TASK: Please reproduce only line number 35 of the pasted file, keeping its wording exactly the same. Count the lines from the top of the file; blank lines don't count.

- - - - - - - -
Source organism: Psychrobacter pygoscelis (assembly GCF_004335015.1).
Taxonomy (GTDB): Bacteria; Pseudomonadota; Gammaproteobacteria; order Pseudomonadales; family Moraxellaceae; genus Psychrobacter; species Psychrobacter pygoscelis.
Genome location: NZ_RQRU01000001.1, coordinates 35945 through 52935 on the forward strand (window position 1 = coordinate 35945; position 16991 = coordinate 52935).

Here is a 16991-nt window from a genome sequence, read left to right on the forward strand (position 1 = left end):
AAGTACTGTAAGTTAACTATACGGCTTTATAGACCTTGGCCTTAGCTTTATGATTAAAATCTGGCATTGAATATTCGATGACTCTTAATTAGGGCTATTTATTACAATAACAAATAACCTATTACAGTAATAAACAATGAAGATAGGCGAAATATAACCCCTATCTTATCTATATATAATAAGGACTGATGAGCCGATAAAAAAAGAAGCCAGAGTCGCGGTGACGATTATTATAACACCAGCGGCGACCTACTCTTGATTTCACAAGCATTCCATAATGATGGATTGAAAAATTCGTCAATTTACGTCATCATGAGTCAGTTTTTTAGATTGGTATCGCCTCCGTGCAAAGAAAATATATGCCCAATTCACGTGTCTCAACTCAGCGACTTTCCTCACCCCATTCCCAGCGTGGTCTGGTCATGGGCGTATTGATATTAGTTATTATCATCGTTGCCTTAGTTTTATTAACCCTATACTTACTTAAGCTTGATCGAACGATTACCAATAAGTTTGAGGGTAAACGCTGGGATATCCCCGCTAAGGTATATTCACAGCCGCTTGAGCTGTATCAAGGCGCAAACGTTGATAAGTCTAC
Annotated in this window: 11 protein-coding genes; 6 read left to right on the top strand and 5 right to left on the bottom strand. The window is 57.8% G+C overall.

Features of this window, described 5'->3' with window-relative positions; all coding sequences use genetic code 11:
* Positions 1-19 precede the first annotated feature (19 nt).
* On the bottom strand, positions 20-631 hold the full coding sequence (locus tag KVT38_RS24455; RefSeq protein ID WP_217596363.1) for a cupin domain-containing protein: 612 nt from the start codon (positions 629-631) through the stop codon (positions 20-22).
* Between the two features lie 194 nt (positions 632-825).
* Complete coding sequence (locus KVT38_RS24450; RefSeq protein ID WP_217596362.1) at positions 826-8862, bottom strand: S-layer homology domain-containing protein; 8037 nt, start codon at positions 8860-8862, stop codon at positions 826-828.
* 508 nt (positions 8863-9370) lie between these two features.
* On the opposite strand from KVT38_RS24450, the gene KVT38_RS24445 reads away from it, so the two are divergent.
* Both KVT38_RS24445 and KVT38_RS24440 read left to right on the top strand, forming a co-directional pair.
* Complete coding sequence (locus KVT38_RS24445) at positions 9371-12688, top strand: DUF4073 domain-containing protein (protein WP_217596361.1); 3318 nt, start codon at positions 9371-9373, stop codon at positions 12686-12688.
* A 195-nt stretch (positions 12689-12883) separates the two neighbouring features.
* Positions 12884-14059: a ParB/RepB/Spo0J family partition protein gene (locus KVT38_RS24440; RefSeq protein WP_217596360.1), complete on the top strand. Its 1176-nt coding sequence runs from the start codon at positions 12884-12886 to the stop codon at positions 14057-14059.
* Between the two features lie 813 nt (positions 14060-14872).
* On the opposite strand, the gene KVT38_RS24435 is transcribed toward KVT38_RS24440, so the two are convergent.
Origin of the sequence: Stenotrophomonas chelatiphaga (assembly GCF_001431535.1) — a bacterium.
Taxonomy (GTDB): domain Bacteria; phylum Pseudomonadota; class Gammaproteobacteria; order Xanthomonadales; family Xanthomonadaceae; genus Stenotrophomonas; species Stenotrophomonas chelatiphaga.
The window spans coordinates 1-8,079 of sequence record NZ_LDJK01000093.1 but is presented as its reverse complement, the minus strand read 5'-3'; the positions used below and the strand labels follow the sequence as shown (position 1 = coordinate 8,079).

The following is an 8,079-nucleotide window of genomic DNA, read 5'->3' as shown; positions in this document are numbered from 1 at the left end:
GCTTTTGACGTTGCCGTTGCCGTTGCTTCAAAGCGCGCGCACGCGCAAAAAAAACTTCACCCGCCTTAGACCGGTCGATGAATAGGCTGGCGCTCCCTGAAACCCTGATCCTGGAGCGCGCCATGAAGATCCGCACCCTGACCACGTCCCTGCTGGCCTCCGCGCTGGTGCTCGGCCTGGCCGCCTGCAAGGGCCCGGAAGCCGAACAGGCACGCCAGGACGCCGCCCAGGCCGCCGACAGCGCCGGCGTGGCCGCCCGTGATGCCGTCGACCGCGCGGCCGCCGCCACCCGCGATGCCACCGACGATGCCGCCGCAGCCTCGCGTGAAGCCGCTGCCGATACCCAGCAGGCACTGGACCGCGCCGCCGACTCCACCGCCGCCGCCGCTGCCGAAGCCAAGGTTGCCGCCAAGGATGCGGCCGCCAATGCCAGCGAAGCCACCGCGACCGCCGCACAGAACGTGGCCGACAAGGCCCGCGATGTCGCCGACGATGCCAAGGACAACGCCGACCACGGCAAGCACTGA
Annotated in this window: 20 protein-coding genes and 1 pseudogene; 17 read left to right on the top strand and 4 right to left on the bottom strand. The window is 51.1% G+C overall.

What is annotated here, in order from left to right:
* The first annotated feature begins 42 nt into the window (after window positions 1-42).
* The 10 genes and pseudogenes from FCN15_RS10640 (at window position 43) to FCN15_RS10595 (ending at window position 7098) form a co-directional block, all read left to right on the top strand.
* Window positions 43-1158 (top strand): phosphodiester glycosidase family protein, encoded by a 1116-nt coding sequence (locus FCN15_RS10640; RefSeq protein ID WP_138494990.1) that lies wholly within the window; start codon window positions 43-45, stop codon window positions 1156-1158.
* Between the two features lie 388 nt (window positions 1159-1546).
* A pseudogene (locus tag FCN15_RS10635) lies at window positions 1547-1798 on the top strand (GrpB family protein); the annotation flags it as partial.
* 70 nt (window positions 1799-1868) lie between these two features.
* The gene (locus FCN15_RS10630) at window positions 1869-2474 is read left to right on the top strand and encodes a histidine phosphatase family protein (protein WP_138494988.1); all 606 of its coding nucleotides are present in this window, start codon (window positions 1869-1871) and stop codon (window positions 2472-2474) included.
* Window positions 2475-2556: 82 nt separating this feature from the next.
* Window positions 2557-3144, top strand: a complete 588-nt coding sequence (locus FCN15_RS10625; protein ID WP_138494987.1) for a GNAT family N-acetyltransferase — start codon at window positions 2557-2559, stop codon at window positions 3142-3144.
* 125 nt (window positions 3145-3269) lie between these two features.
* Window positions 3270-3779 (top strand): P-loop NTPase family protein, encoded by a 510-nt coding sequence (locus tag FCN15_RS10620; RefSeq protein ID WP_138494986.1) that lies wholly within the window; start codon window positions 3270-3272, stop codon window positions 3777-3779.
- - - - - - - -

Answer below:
* Window positions 2557-3144, top strand: a complete 588-nt coding sequence (locus FCN15_RS10625; protein ID WP_138494987.1) for a GNAT family N-acetyltransferase — start codon at window positions 2557-2559, stop codon at window positions 3142-3144.